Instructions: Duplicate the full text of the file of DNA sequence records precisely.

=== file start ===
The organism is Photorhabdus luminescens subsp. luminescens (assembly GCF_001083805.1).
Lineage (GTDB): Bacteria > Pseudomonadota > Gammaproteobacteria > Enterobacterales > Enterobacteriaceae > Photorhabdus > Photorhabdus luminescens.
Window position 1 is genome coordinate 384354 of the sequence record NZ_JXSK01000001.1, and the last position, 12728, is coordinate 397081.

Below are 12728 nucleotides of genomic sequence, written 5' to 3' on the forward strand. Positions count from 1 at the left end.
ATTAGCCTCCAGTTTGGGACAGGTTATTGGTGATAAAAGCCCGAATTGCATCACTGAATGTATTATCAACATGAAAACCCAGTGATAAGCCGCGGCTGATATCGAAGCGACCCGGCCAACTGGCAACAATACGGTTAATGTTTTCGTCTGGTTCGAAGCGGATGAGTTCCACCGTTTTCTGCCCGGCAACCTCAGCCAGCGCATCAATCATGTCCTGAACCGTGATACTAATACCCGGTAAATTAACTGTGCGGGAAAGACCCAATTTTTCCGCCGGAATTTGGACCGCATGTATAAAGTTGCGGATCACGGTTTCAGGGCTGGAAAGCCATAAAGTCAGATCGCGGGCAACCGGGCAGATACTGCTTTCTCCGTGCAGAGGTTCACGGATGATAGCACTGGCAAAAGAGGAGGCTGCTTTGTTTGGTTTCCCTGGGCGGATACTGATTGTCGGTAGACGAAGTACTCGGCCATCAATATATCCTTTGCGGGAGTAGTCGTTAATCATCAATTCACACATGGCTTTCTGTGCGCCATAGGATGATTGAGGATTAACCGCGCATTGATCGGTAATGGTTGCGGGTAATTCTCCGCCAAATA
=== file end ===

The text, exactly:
The organism is Photorhabdus luminescens subsp. luminescens (assembly GCF_001083805.1).
Lineage (GTDB): Bacteria > Pseudomonadota > Gammaproteobacteria > Enterobacterales > Enterobacteriaceae > Photorhabdus > Photorhabdus luminescens.
Window position 1 is genome coordinate 384354 of the sequence record NZ_JXSK01000001.1, and the last position, 12728, is coordinate 397081.

Below are 12728 nucleotides of genomic sequence, written 5' to 3' on the forward strand. Positions count from 1 at the left end.
ATTAGCCTCCAGTTTGGGACAGGTTATTGGTGATAAAAGCCCGAATTGCATCACTGAATGTATTATCAACATGAAAACCCAGTGATAAGCCGCGGCTGATATCGAAGCGACCCGGCCAACTGGCAACAATACGGTTAATGTTTTCGTCTGGTTCGAAGCGGATGAGTTCCACCGTTTTCTGCCCGGCAACCTCAGCCAGCGCATCAATCATGTCCTGAACCGTGATACTAATACCCGGTAAATTAACTGTGCGGGAAAGACCCAATTTTTCCGCCGGAATTTGGACCGCATGTATAAAGTTGCGGATCACGGTTTCAGGGCTGGAAAGCCATAAAGTCAGATCGCGGGCAACCGGGCAGATACTGCTTTCTCCGTGCAGAGGTTCACGGATGATAGCACTGGCAAAAGAGGAGGCTGCTTTGTTTGGTTTCCCTGGGCGGATACTGATTGTCGGTAGACGAAGTACTCGGCCATCAATATATCCTTTGCGGGAGTAGTCGTTAATCATCAATTCACACATGGCTTTCTGTGCGCCATAGGATGATTGAGGATTAACCGCGCATTGATCGGTAATGGTTGCGGGTAATTCTCCGCCAAATA